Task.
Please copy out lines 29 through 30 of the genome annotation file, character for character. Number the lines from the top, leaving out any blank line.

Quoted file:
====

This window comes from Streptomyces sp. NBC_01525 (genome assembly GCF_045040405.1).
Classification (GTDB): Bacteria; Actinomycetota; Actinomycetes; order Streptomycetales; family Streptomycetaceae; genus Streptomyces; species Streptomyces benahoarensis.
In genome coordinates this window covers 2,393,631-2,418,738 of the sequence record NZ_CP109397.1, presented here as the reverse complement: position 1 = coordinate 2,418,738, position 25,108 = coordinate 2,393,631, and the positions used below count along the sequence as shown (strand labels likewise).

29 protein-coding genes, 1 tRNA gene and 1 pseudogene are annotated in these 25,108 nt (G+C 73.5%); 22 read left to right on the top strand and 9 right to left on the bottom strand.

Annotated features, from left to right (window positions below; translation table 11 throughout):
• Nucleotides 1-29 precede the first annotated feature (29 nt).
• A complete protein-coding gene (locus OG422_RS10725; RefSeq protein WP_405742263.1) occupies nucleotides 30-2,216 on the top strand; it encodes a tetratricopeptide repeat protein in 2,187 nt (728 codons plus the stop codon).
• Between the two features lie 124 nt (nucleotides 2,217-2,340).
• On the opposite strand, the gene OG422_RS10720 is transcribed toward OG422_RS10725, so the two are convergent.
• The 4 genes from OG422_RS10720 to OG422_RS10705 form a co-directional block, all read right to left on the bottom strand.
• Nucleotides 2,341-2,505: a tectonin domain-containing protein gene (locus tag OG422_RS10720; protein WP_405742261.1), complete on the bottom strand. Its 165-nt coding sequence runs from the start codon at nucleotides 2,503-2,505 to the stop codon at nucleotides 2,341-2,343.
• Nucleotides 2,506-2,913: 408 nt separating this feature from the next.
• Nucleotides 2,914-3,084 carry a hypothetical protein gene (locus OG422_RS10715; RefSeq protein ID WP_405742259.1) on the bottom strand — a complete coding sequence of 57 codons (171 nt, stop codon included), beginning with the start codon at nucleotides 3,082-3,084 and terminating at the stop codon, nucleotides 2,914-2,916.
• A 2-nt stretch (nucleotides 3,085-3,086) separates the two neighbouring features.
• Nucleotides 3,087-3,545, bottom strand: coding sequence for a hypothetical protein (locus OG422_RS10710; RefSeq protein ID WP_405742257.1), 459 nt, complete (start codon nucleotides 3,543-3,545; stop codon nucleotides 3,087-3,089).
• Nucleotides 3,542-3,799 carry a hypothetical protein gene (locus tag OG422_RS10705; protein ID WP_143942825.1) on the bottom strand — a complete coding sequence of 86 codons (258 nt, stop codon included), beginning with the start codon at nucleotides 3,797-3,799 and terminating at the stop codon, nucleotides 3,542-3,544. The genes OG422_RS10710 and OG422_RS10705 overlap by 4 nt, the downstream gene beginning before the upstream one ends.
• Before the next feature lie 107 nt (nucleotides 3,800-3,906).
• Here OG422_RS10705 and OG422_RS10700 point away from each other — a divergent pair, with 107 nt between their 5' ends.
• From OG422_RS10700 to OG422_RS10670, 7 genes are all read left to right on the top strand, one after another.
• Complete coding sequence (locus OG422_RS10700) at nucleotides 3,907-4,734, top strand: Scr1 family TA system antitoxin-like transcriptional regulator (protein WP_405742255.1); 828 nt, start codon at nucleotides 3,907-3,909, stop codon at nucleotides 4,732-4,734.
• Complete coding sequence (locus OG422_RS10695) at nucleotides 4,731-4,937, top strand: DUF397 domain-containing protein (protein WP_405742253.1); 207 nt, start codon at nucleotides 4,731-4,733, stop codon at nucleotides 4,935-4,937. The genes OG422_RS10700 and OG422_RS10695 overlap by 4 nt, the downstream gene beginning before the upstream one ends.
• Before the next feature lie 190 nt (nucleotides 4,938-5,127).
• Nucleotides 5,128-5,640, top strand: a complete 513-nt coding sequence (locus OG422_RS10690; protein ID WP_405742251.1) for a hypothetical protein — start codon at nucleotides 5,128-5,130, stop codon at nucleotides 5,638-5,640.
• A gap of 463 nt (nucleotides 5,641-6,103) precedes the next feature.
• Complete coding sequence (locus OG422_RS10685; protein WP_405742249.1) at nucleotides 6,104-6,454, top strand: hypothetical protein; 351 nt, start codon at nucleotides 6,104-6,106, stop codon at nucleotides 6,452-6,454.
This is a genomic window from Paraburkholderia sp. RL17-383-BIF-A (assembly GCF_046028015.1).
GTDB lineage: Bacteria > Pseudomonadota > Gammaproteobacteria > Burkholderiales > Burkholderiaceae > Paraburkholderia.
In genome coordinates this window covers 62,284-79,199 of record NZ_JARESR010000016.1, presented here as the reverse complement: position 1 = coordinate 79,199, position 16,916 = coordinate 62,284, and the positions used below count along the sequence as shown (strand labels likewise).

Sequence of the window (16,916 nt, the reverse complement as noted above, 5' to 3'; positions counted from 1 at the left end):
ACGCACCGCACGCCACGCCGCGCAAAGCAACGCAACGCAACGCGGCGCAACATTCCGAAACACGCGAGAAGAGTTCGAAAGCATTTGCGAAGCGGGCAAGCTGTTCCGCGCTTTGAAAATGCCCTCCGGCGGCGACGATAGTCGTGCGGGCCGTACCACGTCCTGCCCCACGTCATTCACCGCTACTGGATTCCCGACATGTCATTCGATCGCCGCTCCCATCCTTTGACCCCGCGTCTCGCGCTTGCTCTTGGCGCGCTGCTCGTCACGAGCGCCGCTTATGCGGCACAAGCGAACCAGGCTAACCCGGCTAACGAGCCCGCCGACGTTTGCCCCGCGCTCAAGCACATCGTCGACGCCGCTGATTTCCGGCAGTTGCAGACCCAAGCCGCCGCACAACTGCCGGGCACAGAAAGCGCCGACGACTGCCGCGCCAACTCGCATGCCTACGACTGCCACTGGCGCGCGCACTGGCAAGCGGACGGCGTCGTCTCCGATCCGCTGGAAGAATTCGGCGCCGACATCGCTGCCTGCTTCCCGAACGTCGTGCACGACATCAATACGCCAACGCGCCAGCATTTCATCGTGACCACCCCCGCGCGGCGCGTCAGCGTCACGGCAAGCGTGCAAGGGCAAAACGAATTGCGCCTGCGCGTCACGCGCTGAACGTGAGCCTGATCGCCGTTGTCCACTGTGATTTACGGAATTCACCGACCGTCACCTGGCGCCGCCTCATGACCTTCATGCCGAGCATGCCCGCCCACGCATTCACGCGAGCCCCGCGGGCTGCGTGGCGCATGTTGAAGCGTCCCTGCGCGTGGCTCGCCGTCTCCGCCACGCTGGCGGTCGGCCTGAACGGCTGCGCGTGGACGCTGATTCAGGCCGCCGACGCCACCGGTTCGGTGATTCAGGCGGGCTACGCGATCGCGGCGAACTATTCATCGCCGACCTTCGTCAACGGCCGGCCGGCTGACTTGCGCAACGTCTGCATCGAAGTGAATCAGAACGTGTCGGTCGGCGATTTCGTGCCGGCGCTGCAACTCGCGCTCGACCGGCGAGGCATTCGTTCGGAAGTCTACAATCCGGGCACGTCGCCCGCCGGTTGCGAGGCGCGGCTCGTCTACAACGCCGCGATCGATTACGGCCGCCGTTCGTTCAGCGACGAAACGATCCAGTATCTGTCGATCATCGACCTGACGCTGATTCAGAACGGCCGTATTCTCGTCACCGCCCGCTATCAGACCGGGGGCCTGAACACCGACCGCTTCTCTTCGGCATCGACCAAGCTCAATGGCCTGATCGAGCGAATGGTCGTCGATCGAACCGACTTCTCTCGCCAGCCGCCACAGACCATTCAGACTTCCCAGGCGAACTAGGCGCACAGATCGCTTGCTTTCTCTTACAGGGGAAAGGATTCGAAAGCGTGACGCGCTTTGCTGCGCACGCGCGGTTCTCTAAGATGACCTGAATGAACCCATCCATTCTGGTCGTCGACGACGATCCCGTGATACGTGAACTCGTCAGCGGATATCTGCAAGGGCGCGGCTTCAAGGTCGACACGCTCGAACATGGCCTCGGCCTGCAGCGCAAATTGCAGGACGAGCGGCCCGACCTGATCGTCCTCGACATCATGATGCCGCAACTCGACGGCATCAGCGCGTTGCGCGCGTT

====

Sequence of the window (16,916 nt, the reverse complement as noted above, 5' to 3'; positions counted from 1 at the left end):
ACGCACCGCACGCCACGCCGCGCAAAGCAACGCAACGCAACGCGGCGCAACATTCCGAAACACGCGAGAAGAGTTCGAAAGCATTTGCGAAGCGGGCAAGCTGTTCCGCGCTTTGAAAATGCCCTCCGGCGGCGACGATAGTCGTGCGGGCCGTACCACGTCCTGCCCCACGTCATTCACCGCTACTGGATTCCCGACATGTCATTCGATCGCCGCTCCCATCCTTTGACCCCGCGTCTCGCGCTTGCTCTTGGCGCGCTGCTCGTCACGAGCGCCGCTTATGCGGCACAAGCGAACCAGGCTAACCCGGCTAACGAGCCCGCCGACGTTTGCCCCGCGCTCAAGCACATCGTCGACGCCGCTGATTTCCGGCAGTTGCAGACCCAAGCCGCCGCACAACTGCCGGGCACAGAAAGCGCCGACGACTGCCGCGCCAACTCGCATGCCTACGACTGCCACTGGCGCGCGCACTGGCAAGCGGACGGCGTCGTCTCCGATCCGCTGGAAGAATTCGGCGCCGACATCGCTGCCTGCTTCCCGAACGTCGTGCACGACATCAATACGCCAACGCGCCAGCATTTCATCGTGACCACCCCCGCGCGGCGCGTCAGCGTCACGGCAAGCGTGCAAGGGCAAAACGAATTGCGCCTGCGCGTCACGCGCTGAACGTGAGCCTGATCGCCGTTGTCCACTGTGATTTACGGAATTCACCGACCGTCACCTGGCGCCGCCTCATGACCTTCATGCCGAGCATGCCCGCCCACGCATTCACGCGAGCCCCGCGGGCTGCGTGGCGCATGTTGAAGCGTCCCTGCGCGTGGCTCGCCGTCTCCGCCACGCTGGCGGTCGGCCTGAACGGCTGCGCGTGGACGCTGATTCAGGCCGCCGACGCCACCGGTTCGGTGATTCAGGCGGGCTACGCGATCGCGGCGAACTATTCATCGCCGACCTTCGTCAACGGCCGGCCGGCTGACTTGCGCAACGTCTGCATCGAAGTGAATCAGAACGTGTCGGTCGGCGATTTCGTGCCGGCGCTGCAACTCGCGCTCGACCGGCGAGGCATTCGTTCGGAAGTCTACAATCCGGGCACGTCGCCCGCCGGTTGCGAGGCGCGGCTCGTCTACAACGCCGCGATCGATTACGGCCGCCGTTCGTTCAGCGACGAAACGATCCAGTATCTGTCGATCATCGACCTGACGCTGATTCAGAACGGCCGTATTCTCGTCACCGCCCGCTATCAGACCGGGGGCCTGAACACCGACCGCTTCTCTTCGGCATCGACCAAGCTCAATGGCCTGATCGAGCGAATGGTCGTCGATCGAACCGACTTCTCTCGCCAGCCGCCACAGACCATTCAGACTTCCCAGGCGAACTAGGCGCACAGATCGCTTGCTTTCTCTTACAGGGGAAAGGATTCGAAAGCGTGACGCGCTTTGCTGCGCACGCGCGGTTCTCTAAGATGACCTGAATGAACCCATCCATTCTGGTCGTCGACGACGATCCCGTGATACGTGAACTCGTCAGCGGATATCTGCAAGGGCGCGGCTTCAAGGTCGACACGCTCGAACATGGCCTCGGCCTGCAGCGCAAATTGCAGGACGAGCGGCCCGACCTGATCGTCCTCGACATCATGATGCCGCAACTCGACGGCATCAGCGCGTTGCGCGCGTT